US ready to talk to North Korea, says Tillerson
China, Russia welcome US Secretary of State's new North Korea strategy
WASHINGTON/SEOUL: US Secretary of State Rex Tillerson offered to begin direct talks with North Korea without conditions, backing away from a key US demand that Pyongyang must accept that giving up its nuclear arsenal would be part of any negotiation.
Mr Tillerson's new diplomatic overture comes nearly two weeks after North Korea said it had successfully tested a breakthrough intercontinental ballistic missile (ICBM) that put the entire US mainland within range of its nuclear weapons.
"Let us just meet," Mr Tillerson said in a speech to Washington's Atlantic Council think-tank on Tuesday.
The White House later issued an ambiguous statement that left unclear whether US President Donald Trump had given his approval for the speech.
"The president's views on North Korea have not changed," the White House said. "North Korea is acting in an unsafe way. North Korea's actions are not good for anyone and certainly not good for North Korea."
In Beijing, Chinese Foreign Ministry spokesman Lu Kang said China welcomed all efforts to ease tension and promote dialogue to resolve the problem, Reuters reported.
China hopes the US and North Korea can meet each other halfway and take meaningful steps on dialogue, he told reporters.
Russia, too, said it welcomed Mr Tillerson's statement, AFP reported.
"We can state that such constructive statements impress us far more than the confrontational rhetoric that we have heard up to now," Kremlin spokesman Dmitry Peskov told journalists.
Ahead of Mr Tillerson's speech, North Korean leader Kim Jong Un vowed to develop more nuclear weapons while decorating those who contributed to the development of Pyongyang's ICBM, state media said yesterday.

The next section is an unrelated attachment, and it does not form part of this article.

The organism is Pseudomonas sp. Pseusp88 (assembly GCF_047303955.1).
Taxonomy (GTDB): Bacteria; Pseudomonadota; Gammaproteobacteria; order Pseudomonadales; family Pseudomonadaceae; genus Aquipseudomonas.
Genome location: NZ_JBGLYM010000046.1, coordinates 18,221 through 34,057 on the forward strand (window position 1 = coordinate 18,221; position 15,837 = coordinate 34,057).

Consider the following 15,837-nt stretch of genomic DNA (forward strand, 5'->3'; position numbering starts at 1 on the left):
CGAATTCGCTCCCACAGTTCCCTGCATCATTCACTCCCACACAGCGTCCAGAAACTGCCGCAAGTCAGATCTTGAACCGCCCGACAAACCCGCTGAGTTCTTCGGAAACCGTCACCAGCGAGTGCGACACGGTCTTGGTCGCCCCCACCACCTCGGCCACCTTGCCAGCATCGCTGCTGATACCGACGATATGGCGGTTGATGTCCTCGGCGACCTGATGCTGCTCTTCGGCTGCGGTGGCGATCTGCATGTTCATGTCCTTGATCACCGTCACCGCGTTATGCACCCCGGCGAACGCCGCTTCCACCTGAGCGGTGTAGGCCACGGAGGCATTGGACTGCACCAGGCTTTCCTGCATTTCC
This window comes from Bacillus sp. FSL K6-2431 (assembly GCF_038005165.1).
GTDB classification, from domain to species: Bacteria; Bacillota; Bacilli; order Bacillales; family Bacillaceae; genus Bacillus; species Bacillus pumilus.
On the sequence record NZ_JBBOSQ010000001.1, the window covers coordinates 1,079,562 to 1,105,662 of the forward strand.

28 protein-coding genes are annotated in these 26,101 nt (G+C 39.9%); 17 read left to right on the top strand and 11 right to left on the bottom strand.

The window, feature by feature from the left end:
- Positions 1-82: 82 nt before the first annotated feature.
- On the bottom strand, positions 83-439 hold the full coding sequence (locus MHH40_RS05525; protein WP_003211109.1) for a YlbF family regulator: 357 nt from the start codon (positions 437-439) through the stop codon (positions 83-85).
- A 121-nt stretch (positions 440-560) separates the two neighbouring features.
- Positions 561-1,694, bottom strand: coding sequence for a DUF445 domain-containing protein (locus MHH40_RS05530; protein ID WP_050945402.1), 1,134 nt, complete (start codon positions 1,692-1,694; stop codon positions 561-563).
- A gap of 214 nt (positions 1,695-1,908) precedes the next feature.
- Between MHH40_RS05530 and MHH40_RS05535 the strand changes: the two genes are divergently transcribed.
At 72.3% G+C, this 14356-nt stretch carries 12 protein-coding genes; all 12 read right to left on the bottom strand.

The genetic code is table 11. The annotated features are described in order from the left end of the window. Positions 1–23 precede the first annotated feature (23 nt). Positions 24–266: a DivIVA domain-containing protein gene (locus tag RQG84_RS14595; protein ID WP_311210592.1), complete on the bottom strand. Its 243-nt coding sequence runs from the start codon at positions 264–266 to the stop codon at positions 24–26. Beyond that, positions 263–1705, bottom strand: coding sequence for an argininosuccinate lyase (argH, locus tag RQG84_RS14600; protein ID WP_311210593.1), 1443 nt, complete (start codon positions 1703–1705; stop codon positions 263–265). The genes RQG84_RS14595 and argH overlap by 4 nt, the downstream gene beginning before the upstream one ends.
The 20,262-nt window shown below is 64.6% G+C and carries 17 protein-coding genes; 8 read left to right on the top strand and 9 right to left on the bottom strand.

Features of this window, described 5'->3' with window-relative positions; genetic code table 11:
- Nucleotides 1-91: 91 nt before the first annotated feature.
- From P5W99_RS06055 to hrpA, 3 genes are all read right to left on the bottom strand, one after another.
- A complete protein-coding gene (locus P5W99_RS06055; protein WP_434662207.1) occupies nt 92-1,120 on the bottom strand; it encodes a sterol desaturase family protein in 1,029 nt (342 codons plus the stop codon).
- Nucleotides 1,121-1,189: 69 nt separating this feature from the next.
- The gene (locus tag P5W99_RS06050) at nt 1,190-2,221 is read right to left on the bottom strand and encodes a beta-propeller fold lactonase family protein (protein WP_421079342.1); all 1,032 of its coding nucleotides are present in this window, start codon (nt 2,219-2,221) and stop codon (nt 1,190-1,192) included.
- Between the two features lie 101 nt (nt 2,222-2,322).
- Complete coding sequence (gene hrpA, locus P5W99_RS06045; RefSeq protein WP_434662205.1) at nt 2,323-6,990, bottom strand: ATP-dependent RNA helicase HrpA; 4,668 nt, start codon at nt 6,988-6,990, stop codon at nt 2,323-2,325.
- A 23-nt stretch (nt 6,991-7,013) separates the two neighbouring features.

Mr Kim told workers behind the latest test that his country would "victoriously advance and leap as the strongest nuclear power and military power in the world" at a conference on Tuesday, according to state news agency KCNA.
United Nations political affairs chief Jeffrey Feltman, who visited Pyongyang last week, said senior North Korean officials did not offer any type of commitment to talks, but he believed he left "the door ajar".
"Time will tell what was the impact of our discussions, but I think we have left the door ajar, and I fervently hope the door to a negotiated solution will now be open wide," he told reporters after briefing the UN Security Council on Tuesday.
Not everyone is ready for talks. Japan has advocated a strategy of pressuring North Korea through sanctions to give up its nuclear weapons.
Tokyo and Washington are in "100 per cent" agreement on that stance, Chief Cabinet Secretary Yoshihide Suga said yesterday, when asked about Mr Tillerson's comments.
Mr Tillerson also disclosed the US had been talking to China about how to secure North Korea's nuclear weapons in the event of a collapse of the government in Pyongyang.
He said Beijing had been given assurances that if US forces had to cross into North Korea they would pull back across the border into the South.